1. Home
  2. Blog
  3. UPSC

Managing Nuclear Waste

Why is it in the news?

  • India recently loaded the core of its delayed prototype fast breeder reactor (PFBR), advancing towards stage II of its nuclear program, utilizing uranium and plutonium, with the eventual goal of leveraging thorium reserves for energy independence.
  • However, the extensive use of nuclear power poses challenges in waste management.
  • Top of Form

About Nuclear waste

  • Nuclear waste is generated in fission reactors when atoms of certain elements are bombarded by neutrons, leading to their destabilization and subsequent breakdown into different elements.
  • Spent fuel from nuclear reactors contains radioactive fission products and elements resulting from the absorption of neutrons by uranium.
  • Nuclear waste is highly radioactive and requires specialized storage facilities to prevent leakage and contamination of the environment.

Handling Nuclear waste

  • Handling spent fuel is a major challenge due to its high radioactivity and heat generation, requiring underwater storage for several decades before transfer to dry casks for longer-term storage.
  • Liquid waste treatment facilities in nuclear power plants handle aqueous wastes containing short-lived radionuclides, with some waste being discharged after treatment.
  • High-level liquid waste containing fission products is vitrified into a glass-like form for long-term storage.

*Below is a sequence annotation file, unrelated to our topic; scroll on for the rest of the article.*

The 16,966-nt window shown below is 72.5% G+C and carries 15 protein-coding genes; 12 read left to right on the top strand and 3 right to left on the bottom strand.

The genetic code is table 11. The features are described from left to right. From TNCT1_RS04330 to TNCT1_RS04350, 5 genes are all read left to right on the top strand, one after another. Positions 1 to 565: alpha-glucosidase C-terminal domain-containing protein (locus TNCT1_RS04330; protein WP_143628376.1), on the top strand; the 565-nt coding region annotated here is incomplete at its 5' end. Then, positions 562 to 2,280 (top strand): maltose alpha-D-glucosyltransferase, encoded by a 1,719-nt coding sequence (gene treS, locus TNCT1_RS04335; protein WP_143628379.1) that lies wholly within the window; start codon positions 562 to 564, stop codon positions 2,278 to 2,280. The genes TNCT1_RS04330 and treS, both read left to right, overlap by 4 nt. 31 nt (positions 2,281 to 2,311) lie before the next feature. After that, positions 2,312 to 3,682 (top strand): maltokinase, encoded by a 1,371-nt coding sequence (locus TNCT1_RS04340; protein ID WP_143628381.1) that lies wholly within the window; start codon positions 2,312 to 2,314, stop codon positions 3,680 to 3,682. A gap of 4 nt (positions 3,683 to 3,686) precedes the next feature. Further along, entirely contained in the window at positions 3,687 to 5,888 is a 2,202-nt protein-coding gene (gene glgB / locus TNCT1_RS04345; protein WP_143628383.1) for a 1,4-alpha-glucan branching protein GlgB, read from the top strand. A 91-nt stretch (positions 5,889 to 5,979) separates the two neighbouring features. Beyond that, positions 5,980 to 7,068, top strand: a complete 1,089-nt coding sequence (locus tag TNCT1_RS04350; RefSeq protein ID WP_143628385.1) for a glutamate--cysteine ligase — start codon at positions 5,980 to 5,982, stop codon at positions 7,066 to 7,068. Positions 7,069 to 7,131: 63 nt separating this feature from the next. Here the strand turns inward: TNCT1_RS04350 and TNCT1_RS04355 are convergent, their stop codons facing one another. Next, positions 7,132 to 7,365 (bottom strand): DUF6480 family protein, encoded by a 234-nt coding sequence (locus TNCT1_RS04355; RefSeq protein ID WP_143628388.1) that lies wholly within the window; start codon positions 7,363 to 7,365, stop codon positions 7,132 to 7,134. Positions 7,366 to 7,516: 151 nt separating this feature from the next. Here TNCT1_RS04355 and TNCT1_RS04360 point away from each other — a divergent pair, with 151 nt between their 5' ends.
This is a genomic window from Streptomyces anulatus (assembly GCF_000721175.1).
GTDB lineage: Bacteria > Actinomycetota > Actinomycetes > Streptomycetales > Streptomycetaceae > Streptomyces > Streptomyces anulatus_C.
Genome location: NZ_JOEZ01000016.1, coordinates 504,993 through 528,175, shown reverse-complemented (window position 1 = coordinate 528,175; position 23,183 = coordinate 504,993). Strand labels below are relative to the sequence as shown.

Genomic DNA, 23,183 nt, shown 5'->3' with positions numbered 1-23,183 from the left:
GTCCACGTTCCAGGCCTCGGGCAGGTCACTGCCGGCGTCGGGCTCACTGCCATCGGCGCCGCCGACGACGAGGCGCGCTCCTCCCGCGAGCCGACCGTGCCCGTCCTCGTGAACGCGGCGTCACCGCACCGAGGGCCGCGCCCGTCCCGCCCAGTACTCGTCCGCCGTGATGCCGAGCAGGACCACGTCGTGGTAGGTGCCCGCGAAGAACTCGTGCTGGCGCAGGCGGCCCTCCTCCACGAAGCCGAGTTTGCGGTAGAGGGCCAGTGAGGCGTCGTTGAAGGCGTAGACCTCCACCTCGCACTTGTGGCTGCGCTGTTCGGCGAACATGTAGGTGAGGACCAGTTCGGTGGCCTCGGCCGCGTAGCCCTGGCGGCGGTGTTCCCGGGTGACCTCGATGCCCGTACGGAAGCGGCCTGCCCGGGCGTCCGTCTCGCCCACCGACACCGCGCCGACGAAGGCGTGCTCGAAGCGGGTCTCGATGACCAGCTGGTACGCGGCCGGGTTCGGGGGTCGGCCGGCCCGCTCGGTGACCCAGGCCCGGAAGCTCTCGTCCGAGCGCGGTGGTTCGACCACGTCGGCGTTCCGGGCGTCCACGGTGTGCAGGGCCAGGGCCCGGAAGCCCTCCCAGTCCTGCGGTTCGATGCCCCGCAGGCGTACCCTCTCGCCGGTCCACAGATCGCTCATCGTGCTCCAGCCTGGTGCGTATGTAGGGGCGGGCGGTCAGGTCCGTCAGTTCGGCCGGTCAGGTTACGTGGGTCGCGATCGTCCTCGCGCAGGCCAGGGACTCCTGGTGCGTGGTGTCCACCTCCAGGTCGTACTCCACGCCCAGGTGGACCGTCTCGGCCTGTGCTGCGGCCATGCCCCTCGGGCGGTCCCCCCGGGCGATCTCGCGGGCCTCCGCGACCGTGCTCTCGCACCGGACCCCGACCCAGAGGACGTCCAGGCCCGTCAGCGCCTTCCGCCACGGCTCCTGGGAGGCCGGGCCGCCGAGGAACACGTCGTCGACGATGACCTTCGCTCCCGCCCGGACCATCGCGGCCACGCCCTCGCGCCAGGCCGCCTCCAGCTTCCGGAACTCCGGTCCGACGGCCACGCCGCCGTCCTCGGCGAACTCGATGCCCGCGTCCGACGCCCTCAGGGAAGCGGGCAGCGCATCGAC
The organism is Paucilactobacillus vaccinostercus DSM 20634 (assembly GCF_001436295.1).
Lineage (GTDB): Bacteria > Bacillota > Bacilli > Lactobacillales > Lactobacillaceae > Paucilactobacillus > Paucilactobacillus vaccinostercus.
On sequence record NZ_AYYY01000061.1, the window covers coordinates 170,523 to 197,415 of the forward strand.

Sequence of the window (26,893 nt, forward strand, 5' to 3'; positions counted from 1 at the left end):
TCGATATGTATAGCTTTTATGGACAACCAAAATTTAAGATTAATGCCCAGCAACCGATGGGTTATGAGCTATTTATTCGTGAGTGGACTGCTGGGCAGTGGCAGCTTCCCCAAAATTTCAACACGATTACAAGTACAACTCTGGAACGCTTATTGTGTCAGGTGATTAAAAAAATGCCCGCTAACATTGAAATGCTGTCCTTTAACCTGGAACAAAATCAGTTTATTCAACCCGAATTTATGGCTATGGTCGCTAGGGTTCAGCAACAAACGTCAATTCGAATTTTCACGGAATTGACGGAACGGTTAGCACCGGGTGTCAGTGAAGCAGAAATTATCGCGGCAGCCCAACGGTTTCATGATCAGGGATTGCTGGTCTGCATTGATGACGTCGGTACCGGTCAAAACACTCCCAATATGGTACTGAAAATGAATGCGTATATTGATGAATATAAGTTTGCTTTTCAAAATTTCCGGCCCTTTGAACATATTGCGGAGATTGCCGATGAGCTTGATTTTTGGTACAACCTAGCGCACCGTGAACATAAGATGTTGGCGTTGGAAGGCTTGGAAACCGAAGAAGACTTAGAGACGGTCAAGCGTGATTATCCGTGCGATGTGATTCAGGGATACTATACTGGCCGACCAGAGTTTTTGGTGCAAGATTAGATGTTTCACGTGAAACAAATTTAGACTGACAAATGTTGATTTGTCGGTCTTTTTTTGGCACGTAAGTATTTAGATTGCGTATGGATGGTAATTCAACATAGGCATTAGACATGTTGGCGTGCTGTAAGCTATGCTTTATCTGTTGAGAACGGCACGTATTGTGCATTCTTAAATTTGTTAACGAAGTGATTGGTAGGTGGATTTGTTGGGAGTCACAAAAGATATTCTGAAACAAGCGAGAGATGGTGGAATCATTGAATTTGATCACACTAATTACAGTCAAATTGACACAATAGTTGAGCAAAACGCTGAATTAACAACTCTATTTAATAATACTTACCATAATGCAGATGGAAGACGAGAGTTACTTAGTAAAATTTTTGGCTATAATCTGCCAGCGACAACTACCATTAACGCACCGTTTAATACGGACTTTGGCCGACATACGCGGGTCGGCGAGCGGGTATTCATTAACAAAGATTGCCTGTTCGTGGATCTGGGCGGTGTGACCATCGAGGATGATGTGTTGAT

• Various methods such as geological disposal, reprocessing, and incineration are employed to manage nuclear waste, each with its own advantages and challenges.

Issues associated with nuclear waste

  • Concerns exist regarding the safe storage and disposal of nuclear waste, with incidents such as the Asse II salt mine decontamination project highlighting the potential risks to the environment and public health.
  • Uncertainties surround the treatment of liquid waste and the effectiveness of vitrification plants.
  • The cost of nuclear waste management adds to the overall cost of nuclear power generation, with estimates indicating significant expenditure per unit of energy produced.

India handling nuclear waste

  • India manages nuclear waste generated from power stations through on-site treatment and storage facilities.
  • Reprocessing plants in Trombay, Tarapur, and Kalpakkam handle spent fuel, producing plutonium for stage II reactors and nuclear weapons.

Get free UPSC Updates straight to your inbox!

Get Updates on New Notification about APPSC, TSPSC and UPSC

Get Current Affairs Updates Directly into your Inbox

Discover more from AMIGOS IAS

Subscribe now to keep reading and get access to the full archive.

Continue reading